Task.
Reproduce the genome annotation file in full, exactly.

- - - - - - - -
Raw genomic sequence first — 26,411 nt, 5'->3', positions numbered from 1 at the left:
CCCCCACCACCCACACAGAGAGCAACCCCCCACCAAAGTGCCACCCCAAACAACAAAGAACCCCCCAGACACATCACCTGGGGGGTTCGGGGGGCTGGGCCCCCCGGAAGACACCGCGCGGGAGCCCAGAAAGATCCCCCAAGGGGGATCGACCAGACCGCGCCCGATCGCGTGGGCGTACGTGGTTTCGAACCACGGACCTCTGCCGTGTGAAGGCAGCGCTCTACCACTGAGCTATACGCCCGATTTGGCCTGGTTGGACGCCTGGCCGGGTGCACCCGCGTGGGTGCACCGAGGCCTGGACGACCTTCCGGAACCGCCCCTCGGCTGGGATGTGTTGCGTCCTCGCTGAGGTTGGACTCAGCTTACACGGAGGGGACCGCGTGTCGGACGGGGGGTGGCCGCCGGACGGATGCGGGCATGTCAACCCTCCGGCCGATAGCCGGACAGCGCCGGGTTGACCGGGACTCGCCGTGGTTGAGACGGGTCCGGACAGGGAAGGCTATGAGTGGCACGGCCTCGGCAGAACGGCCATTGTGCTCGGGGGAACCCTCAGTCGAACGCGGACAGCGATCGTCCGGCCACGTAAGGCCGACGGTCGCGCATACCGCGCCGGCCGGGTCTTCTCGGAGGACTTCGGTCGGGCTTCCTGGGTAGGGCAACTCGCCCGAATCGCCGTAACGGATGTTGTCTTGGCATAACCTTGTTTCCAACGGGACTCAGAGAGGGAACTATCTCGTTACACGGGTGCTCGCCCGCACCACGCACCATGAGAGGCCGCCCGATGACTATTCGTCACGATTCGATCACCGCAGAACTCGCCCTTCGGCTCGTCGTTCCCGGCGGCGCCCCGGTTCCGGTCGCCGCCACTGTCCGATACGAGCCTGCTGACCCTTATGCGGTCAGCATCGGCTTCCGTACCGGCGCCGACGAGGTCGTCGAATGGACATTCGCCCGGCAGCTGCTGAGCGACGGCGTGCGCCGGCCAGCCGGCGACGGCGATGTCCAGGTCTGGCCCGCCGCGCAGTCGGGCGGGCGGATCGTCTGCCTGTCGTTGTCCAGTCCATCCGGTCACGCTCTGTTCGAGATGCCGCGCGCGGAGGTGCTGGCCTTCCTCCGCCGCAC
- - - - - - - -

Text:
Raw genomic sequence first — 26,411 nt, 5'->3', positions numbered from 1 at the left:
CCCCCACCACCCACACAGAGAGCAACCCCCCACCAAAGTGCCACCCCAAACAACAAAGAACCCCCCAGACACATCACCTGGGGGGTTCGGGGGGCTGGGCCCCCCGGAAGACACCGCGCGGGAGCCCAGAAAGATCCCCCAAGGGGGATCGACCAGACCGCGCCCGATCGCGTGGGCGTACGTGGTTTCGAACCACGGACCTCTGCCGTGTGAAGGCAGCGCTCTACCACTGAGCTATACGCCCGATTTGGCCTGGTTGGACGCCTGGCCGGGTGCACCCGCGTGGGTGCACCGAGGCCTGGACGACCTTCCGGAACCGCCCCTCGGCTGGGATGTGTTGCGTCCTCGCTGAGGTTGGACTCAGCTTACACGGAGGGGACCGCGTGTCGGACGGGGGGTGGCCGCCGGACGGATGCGGGCATGTCAACCCTCCGGCCGATAGCCGGACAGCGCCGGGTTGACCGGGACTCGCCGTGGTTGAGACGGGTCCGGACAGGGAAGGCTATGAGTGGCACGGCCTCGGCAGAACGGCCATTGTGCTCGGGGGAACCCTCAGTCGAACGCGGACAGCGATCGTCCGGCCACGTAAGGCCGACGGTCGCGCATACCGCGCCGGCCGGGTCTTCTCGGAGGACTTCGGTCGGGCTTCCTGGGTAGGGCAACTCGCCCGAATCGCCGTAACGGATGTTGTCTTGGCATAACCTTGTTTCCAACGGGACTCAGAGAGGGAACTATCTCGTTACACGGGTGCTCGCCCGCACCACGCACCATGAGAGGCCGCCCGATGACTATTCGTCACGATTCGATCACCGCAGAACTCGCCCTTCGGCTCGTCGTTCCCGGCGGCGCCCCGGTTCCGGTCGCCGCCACTGTCCGATACGAGCCTGCTGACCCTTATGCGGTCAGCATCGGCTTCCGTACCGGCGCCGACGAGGTCGTCGAATGGACATTCGCCCGGCAGCTGCTGAGCGACGGCGTGCGCCGGCCAGCCGGCGACGGCGATGTCCAGGTCTGGCCCGCCGCGCAGTCGGGCGGGCGGATCGTCTGCCTGTCGTTGTCCAGTCCATCCGGTCACGCTCTGTTCGAGATGCCGCGCGCGGAGGTGCTGGCCTTCCTCCGCCGCAC